Legendary restaurant still being discovered
Frostop deals with move to Destrehan
The famous 2,000 pound root beer mug lies on its side, relegated to an unnoticeable location on the far side of an Ormond Blvd. shopping center.
But the restaurant that made the mug famous is still churning along after moving from its historic location on Jefferson Highway to Destrehan. The rotating mug is out of commission for the time being, but area residents can't eat or drink the mug, and Frostop still serves those tasty burgers and that homemade root beer, just as it has for over 50 years.
However, without the mug, people have a hard time noticing the new location, Destrehan Frostop owner and operator Buddy Verrette said.
"We opened here on the 16th of February, and because of all the people who were in town for Mardi Gras and all the media attention we had at the time, we opened up with some really good sales for the first two months," Verrette said. "Then the novelty wore off and I still have people come in and tell me that they have been waiting on the mug."
So goes life in our new fast-paced society where golden arches and scary-looking king mascots fight for domination over smaller food restaurants. Verrette himself got his start in the industry with a management background in McDonalds and Wendy’s. In addition, he also had a seafood business in Metairie before his childhood memories pushed him onto his current life path.
"When I was growing up, there were 17 Frostops in the city, and that was before there was Burger King or McDonalds," Verrette said. "I've been here all my life, so I remember the history of the Lot-O-Burger and the mug."
Verrette took over the Jefferson Highway Frostop seven years ago, but was forced to move from that location when his landlord sold the 11-acre shopping center to a developer whose grand idea was to level everything on the property to make way for two 30-story condominiums. The developer gave Verrette six months to vacate the property. Though Verrette soon settled on his current Destrehan location, which is in the old Bud's Broiler spot, the decision to keep the restaurant alive wasn't an easy one.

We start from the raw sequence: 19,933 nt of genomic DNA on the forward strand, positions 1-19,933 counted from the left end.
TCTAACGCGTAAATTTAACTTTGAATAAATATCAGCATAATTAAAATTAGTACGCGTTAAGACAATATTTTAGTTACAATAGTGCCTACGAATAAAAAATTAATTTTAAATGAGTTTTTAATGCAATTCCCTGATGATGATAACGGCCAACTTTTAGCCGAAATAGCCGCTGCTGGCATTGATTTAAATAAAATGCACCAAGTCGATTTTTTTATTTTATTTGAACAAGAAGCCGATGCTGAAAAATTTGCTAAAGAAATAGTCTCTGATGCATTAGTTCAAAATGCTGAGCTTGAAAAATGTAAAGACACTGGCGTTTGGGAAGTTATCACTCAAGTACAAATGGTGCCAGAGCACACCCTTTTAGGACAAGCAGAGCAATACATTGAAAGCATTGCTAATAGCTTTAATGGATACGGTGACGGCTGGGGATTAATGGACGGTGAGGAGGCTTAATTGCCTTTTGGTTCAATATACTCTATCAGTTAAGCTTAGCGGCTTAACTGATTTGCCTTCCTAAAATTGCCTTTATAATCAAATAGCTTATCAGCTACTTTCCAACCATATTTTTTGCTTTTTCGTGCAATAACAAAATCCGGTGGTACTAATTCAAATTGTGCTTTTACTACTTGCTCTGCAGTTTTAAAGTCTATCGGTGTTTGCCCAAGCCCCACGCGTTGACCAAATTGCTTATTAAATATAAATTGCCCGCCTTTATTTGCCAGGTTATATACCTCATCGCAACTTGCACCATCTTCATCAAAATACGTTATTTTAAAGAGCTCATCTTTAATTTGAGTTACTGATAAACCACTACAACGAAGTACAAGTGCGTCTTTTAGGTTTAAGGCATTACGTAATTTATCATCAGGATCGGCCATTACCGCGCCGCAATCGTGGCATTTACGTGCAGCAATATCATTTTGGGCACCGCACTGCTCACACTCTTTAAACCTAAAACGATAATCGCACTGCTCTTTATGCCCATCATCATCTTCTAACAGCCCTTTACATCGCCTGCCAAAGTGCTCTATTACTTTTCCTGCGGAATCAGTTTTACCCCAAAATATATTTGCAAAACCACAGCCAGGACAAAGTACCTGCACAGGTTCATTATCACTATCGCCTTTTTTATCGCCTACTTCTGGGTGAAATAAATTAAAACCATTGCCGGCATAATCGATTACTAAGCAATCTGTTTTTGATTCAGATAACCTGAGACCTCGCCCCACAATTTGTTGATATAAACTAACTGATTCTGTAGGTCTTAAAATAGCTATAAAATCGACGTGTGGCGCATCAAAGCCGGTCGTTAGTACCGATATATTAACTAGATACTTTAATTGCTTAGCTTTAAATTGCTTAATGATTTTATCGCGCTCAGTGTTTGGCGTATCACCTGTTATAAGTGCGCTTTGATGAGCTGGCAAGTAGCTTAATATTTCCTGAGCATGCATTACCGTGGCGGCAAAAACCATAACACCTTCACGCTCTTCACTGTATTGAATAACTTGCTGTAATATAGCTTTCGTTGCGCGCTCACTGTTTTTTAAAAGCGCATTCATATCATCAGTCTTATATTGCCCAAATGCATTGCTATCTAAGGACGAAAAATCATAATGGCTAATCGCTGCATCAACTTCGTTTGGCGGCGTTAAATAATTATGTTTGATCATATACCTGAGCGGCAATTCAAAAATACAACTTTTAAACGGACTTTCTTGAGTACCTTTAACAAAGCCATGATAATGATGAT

"I really had to weigh my options, because after the hurricane so many businesses in Orleans Parish relocated to Jefferson Parish because everything flooded there," Verrette said. "I felt an obligation to the employees that we had, and we had done so well the first year after the hurricane, so I decided to look for a new location."
Verrette says that search was difficult at first due to astronomical rental rates across the area. But because he had done so well at the Jefferson Highway location, he stuck with it and soon found a spot in Destrehan.
Because the Frostops are all individually owned, Verrette knew that if he continued his winning formula, the location shouldn't matter. Today, almost everything that could be bought at the Jefferson Highway location can still be ordered in Destrehan. They still have the Lot-O-Burger, with its unique dressing of mayonnaise, yellow mustard and onions, and they still have their famous root beer, which is made from a concentrate using real sugar instead of fructose that gives the drink a very distinctive sweetness. And of course, the mugs are still frozen.
That alone should be enough to have customers beating down the door.
However, with two other burger joints packed into the shopping center, it can be difficult to keep up a large customer base. Especially for a new restaurant moving into the area. But Verrette isn’t scared of the competition because he knows his restaurant has plenty to offer.
"Everything is cooked to order and it's a system set up fast enough to where you can get your food in 10 minutes," he said. "None of it is pre-cooked and sitting around waiting. We also have a little bit more variety than you are going to get at most places because we have po-boy sandwiches and things like that.
"Plus, a lot of it is just the history."
Not only that, but for the nostalgia-minded citizens, the store has a functioning jukebox, a classic arcade game and video poker machines. Plus, food for similar prices that can be found at any fast food franchise, which is a plus considering the costs a lot of residents are forced to pay for everything else.
"People now are dealing with high gas prices and rising insurance and it's hard to find the money to go out to eat," Verrette said. "But we're doing fine. We're still being discovered."
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